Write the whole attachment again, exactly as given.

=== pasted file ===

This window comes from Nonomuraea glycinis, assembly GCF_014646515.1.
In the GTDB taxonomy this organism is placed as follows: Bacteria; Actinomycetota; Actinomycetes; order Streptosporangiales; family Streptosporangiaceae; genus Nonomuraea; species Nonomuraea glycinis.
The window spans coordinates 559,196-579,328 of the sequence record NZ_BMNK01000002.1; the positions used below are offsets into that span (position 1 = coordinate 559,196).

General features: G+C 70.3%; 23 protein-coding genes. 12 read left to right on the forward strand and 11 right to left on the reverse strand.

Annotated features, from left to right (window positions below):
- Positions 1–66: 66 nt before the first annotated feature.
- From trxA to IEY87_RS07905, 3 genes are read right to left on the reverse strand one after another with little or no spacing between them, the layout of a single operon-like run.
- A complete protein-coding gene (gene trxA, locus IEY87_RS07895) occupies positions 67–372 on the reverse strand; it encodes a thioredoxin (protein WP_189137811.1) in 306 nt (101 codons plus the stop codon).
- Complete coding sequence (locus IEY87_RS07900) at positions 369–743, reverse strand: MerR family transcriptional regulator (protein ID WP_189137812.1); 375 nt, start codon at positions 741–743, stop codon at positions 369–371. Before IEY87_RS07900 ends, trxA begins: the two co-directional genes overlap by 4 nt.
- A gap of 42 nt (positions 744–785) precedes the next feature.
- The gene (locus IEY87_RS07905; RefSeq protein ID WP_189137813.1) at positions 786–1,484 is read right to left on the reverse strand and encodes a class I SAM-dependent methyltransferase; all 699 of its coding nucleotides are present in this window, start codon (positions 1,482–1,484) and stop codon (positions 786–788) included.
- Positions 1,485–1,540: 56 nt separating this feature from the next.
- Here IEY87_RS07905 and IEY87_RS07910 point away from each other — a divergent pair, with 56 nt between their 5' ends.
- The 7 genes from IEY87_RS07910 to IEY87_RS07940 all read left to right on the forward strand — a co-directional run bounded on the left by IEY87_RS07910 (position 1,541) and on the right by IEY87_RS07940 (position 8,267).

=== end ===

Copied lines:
This window comes from Nonomuraea glycinis, assembly GCF_014646515.1.
In the GTDB taxonomy this organism is placed as follows: Bacteria; Actinomycetota; Actinomycetes; order Streptosporangiales; family Streptosporangiaceae; genus Nonomuraea; species Nonomuraea glycinis.
The window spans coordinates 559,196-579,328 of the sequence record NZ_BMNK01000002.1; the positions used below are offsets into that span (position 1 = coordinate 559,196).

General features: G+C 70.3%; 23 protein-coding genes. 12 read left to right on the forward strand and 11 right to left on the reverse strand.

Annotated features, from left to right (window positions below):
- Positions 1–66: 66 nt before the first annotated feature.
- From trxA to IEY87_RS07905, 3 genes are read right to left on the reverse strand one after another with little or no spacing between them, the layout of a single operon-like run.
- A complete protein-coding gene (gene trxA, locus IEY87_RS07895) occupies positions 67–372 on the reverse strand; it encodes a thioredoxin (protein WP_189137811.1) in 306 nt (101 codons plus the stop codon).
- Complete coding sequence (locus IEY87_RS07900) at positions 369–743, reverse strand: MerR family transcriptional regulator (protein ID WP_189137812.1); 375 nt, start codon at positions 741–743, stop codon at positions 369–371. Before IEY87_RS07900 ends, trxA begins: the two co-directional genes overlap by 4 nt.
- A gap of 42 nt (positions 744–785) precedes the next feature.
- The gene (locus IEY87_RS07905; RefSeq protein ID WP_189137813.1) at positions 786–1,484 is read right to left on the reverse strand and encodes a class I SAM-dependent methyltransferase; all 699 of its coding nucleotides are present in this window, start codon (positions 1,482–1,484) and stop codon (positions 786–788) included.
- Positions 1,485–1,540: 56 nt separating this feature from the next.
- Here IEY87_RS07905 and IEY87_RS07910 point away from each other — a divergent pair, with 56 nt between their 5' ends.
- The 7 genes from IEY87_RS07910 to IEY87_RS07940 all read left to right on the forward strand — a co-directional run bounded on the left by IEY87_RS07910 (position 1,541) and on the right by IEY87_RS07940 (position 8,267).